8. It is certainly true that when it comes to reasonable accommodations, a request for reasonable accommodation should be made first. However, that isn’t necessary when an entity is already on notice about the need for modification, which is the case here. That is, Uber already knew that a reasonable modification was necessary to make its services accessible to plaintiffs and chose not to do so. In that case, requiring an express request from plaintiff serves no purpose. The meeting with Access Living was sufficient to put Uber on notice that people like plaintiff needed accessible vehicles and required a modification to access Uber’s services.
  9. It is at least plausible that more accessible vehicles can be made available through reasonable measures. It too early to say at the motion to dismiss stage what those reasonable measures may be, but it is at least reasonable to think that such measures do exist.
  10. Uber made no argument about claims that plaintiffs were discriminated against in ways other than by failing to make reasonable accommodations, such as by denying them the opportunity to participate in the services and to participate in the services with equal benefit and using discriminatory administrative methods. Accordingly, those claims survive.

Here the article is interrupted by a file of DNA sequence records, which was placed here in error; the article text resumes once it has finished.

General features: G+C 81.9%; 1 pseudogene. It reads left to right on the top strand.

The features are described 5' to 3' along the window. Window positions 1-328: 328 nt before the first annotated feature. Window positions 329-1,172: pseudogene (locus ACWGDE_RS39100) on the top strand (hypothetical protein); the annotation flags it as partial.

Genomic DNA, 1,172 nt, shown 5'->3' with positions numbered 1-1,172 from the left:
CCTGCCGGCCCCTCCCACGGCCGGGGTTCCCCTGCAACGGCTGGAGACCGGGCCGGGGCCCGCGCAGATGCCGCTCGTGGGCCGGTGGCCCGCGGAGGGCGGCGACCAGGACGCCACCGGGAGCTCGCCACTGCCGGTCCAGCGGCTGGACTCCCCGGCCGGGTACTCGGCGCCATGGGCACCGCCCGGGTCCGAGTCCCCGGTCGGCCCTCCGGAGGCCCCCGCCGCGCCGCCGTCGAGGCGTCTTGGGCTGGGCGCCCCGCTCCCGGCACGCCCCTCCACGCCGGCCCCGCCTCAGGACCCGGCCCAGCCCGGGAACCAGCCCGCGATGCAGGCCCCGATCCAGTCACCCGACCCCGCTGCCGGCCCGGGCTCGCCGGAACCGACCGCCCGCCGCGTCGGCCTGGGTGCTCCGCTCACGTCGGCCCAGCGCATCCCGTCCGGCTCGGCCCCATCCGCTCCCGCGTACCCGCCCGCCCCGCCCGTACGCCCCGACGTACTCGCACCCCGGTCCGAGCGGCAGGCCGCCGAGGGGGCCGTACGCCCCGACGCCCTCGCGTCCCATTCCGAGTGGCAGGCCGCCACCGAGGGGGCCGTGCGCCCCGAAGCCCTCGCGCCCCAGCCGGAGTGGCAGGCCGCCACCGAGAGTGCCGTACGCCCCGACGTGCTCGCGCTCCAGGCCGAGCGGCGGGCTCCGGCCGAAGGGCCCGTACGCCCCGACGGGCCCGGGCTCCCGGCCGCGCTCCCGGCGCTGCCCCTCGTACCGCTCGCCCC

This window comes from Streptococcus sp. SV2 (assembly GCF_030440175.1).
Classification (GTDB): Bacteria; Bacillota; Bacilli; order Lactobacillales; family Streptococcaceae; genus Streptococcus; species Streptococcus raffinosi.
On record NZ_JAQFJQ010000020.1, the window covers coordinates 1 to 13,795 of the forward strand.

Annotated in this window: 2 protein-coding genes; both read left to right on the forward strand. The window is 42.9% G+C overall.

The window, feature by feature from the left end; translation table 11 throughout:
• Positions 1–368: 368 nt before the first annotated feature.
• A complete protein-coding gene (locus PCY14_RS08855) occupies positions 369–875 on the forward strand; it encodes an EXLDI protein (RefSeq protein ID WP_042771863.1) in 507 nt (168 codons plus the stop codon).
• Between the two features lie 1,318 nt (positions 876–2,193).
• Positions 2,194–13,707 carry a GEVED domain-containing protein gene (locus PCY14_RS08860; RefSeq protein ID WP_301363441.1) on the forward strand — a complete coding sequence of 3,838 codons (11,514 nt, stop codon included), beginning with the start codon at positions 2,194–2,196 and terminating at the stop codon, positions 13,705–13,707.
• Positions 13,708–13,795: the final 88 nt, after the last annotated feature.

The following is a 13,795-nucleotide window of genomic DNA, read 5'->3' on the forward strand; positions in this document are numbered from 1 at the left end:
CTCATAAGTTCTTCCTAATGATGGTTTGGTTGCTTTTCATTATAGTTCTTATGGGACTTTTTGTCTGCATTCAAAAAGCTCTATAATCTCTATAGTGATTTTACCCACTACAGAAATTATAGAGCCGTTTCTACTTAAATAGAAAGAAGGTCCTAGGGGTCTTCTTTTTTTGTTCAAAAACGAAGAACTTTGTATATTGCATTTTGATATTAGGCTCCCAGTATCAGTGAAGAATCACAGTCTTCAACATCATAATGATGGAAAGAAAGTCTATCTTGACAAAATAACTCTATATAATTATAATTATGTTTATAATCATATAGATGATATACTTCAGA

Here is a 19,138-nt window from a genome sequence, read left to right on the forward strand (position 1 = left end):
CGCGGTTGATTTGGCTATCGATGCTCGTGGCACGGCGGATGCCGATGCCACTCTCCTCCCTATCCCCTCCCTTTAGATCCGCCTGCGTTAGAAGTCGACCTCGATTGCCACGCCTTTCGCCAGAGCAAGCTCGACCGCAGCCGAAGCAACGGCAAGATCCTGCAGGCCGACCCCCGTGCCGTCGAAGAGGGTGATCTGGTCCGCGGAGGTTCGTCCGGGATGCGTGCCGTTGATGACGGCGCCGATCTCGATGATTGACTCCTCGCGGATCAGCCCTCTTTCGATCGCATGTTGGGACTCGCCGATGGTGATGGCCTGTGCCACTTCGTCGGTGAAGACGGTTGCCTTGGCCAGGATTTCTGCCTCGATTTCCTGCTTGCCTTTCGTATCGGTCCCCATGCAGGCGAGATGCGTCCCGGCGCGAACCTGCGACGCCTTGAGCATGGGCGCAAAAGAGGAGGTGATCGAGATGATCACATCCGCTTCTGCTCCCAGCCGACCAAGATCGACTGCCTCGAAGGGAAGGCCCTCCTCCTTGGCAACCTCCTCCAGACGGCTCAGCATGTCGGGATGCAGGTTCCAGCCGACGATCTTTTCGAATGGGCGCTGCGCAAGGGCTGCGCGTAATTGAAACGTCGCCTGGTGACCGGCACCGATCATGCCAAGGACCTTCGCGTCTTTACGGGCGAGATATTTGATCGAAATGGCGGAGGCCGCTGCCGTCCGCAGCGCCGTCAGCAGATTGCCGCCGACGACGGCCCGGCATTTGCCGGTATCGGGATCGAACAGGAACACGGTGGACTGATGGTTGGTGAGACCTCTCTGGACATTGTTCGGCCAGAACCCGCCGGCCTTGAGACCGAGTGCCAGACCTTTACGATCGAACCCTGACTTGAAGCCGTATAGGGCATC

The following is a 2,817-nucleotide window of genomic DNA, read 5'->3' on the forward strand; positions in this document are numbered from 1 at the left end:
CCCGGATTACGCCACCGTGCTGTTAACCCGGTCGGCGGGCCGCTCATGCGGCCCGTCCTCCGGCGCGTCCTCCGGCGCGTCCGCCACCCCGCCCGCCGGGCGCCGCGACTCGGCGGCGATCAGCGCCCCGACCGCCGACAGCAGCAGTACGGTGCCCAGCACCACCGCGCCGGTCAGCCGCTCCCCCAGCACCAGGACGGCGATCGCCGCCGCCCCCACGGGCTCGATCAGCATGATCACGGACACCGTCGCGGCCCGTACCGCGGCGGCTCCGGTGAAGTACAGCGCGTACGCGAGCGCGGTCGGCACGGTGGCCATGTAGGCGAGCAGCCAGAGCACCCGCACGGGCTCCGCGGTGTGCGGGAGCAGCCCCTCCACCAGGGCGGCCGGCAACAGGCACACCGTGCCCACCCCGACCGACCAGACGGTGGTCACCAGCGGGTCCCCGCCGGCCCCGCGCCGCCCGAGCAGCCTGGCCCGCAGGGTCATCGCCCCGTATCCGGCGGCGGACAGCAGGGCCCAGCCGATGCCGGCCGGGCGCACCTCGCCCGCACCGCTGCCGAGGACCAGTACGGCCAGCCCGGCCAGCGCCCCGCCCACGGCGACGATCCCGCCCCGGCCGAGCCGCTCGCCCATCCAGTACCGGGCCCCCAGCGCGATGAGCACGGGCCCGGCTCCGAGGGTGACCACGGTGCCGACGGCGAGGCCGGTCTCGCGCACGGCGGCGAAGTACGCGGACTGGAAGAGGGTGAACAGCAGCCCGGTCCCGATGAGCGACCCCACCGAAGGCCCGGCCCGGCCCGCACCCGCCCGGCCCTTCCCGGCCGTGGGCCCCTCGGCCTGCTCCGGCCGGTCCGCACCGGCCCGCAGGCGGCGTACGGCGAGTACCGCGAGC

11. Uber is subject to 42 U.S.C. §12184 because the complaint alleges that it operates a travel service by arranging rides between passengers like and a fleet of drivers while it maintains control over the cost, the vehicle, the driver qualification, and the general ride experience for each trip. Accordingly, that means that Uber is primarily engaged in the business of transporting people.
  12. Nothing suggest that an entity has to own or leased vehicles in order to be subject to §12184.

 

IV

Griffin v. Department of Labor Federal Credit Union Facts

  1. Plaintiff is a person who is blind and uses a screen reader to access the Internet.
  2. The Department of Labor Federal Credit Union is a federal credit union that accept as members only those who share the common bond of being current and former employees of the Department of Labor and their immediate families and households. Only members can take advantage of the credit union’s products or services; only members may open an account or take out a loan or enjoying any way the benefit of the credit union. The credit union maintains a website describing his services and products.
  3. Plaintiff is not eligible for membership in the credit union. He does not work for the Department of Labor and never has. No one in his immediate family has ever worked for the Department of Labor, nor has any member of his household. No allegations are made in the complaint that he is legally permitted to make use of the credit union’s benefits.